We will start this piece off with a summary presented in a "good news, bad news" format that seems most appropriate for the subject.
Bad news: Earlier this summer, St. Louis Cardinals great Bob Gibson made public his plans to auction off 100 pieces of personal memorabilia collected during his Hall of Fame career and since.
Good news: On Monday, the Cardinals
announced the acquisition of four
artifacts for their
Bad news: The Cardinals had to spend over $136,000 at auction to secure the three keepsakes.
Good news: By purchasing them, the Cardinals have protected the future of these important links to their past.
new acquisitions will not be on display to the public indefinitely because there
In the meantime, the above photo will have to suffice.
Now that you get the drift, let's delve into the details.
The Cardinals proudly announced via press release their newest acquisitions, which include Gibson's 1968 Cy Young Award, Gibson's personal Hall of Fame plaque, one of Gibson's game-used gloves and Earl "Sparky" Adams' 1931 World Series Championship ring.
I am not going to go into Gibson's legacy and importance to the Cardinals franchise. Suffice it to say he is simply the best pitcher to have ever put on the uniform, a man we ranked in 2007 as the second greatest Cardinal of all time. The 1968 season was his signature campaign, making the acquisition even more important.
The team's Monday announcement helped to fill in some important blanks to a story I first introduced back on June 30th at my blog, TheCardinalNationblog.com, a companion site to this one.
In an entry entitled, "Bob Gibson: ‘Who will buy my memories?'", I related my conflicted feelings over Gibson's plan to auction off his personal mementoes, accumulated over the last fifty years.
The live auction was held on July
31 at the National Sports Collector's Convention in
Until this Monday, I knew just the basics – only a dozen items had been sold, netting over $450,000. The details of what was purchased and at what prices were released, but none of the buyers' identities were disclosed – until the Cardinals' announcement, that is.
Here are the specifics from the July auction, with the three items purchased by the Cardinals listed first:
1968 Cy Young Award
Personal Hall of Fame plaque
Game used glove
Other Gibson items
1959 contract - rookie year
1st victory game ball
1967 World Championship ring
1971 Gold Glove Award
1968 MVP Award
1981 Hall of Fame induction
All Century Team collection (7
2006 World Championship ring
Though I originally came to the realization that it is Gibson's right to sell his personal items, I still didn't like it. Something about seeing my childhood hero's spoils auctioned to the highest bidder just felt wrong. Now it seems even more a shame given how this played out.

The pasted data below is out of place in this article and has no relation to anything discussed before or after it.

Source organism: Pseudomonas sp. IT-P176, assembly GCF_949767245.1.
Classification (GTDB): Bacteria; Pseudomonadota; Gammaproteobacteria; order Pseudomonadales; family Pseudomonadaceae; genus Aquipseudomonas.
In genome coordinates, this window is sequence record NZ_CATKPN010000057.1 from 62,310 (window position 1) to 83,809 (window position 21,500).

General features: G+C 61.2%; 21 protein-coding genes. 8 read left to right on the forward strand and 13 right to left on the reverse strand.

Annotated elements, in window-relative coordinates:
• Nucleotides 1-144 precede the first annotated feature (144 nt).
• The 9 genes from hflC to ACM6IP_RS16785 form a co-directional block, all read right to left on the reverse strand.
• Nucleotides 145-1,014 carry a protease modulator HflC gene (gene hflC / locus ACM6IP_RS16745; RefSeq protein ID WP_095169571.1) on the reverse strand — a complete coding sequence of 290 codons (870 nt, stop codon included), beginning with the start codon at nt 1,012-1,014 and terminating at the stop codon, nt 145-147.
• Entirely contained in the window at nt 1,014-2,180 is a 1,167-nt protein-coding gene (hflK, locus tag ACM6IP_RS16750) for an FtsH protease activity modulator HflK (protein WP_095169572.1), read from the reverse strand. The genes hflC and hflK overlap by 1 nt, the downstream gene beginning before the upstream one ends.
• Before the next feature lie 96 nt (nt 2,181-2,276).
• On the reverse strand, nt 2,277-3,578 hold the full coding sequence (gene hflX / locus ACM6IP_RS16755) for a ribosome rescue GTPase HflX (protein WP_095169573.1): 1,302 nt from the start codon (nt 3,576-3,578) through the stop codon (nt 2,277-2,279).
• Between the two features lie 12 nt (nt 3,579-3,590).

To secure key items from Gibson's legacy for the team museum, his own organization had to compete against a convention of memorabilia hawks, paying market value plus hefty auction fees.
Why couldn't the two have worked it out without having to go to that extent?
After all, Gibson remains employed by the club as a special instructor and has often been in uniform during recent spring training camps. Ironically, one of the most recent items sold to the highest bidder in July was his 2006 championship ring.
Cardinals officials are also not above scrutiny as they represent both what is right and what is wrong with this story.
I applaud them for doing what was necessary to ensure fans for years to come will have a chance to see Gibson's Cy Young Award and the other items instead of allowing them to disappear into the collectors underground.
the same time, I remain critical of ownership for having shut down the
. Ironically, the
"temporary" closing announcement
was made exactly 365 days ago. Cardinals
promise is of a new bigger and better Museum. The problem is that its future is
tied up in the never-ending
saga. Instead of opening an
interim museum location, the team is trying to placate history-hungry fans by
displaying a tiny subset of the collection at Busch
Stadium. Ballpark Village
St. Louis having been the center of the baseball
universe during this summer's All-Star Game Week festivities, wouldn't that have
been an ideal time to share the depth of St. Louis' rich baseball past with tens
of thousands of visiting fans?
Wouldn't it have been nice to see the Museum's new acquisitions as Adam Wainwright completes his own Cy Young Award bid and during the playoffs?
Instead, there was no museum to visit in July, there still isn't one now and no one has any idea when there will be.
delays associated with even the initial phase of
means there has been no target
re-opening date established for the Museum, founded in
1968. Ballpark Village
As such, until the new Museum opens, there are no plans to display the new acquisitions announced Monday, a club official confirmed. It appears they will go into storage with the vast majority of the over-15,000 artifact collection.
If only the Cardinals had gotten together with Gibson regarding their interest in acquiring some of his memorabilia, maybe they could have reallocated some money for rent on a temporary downtown storefront to re-open the Cardinals Museum, an underappreciated gem.
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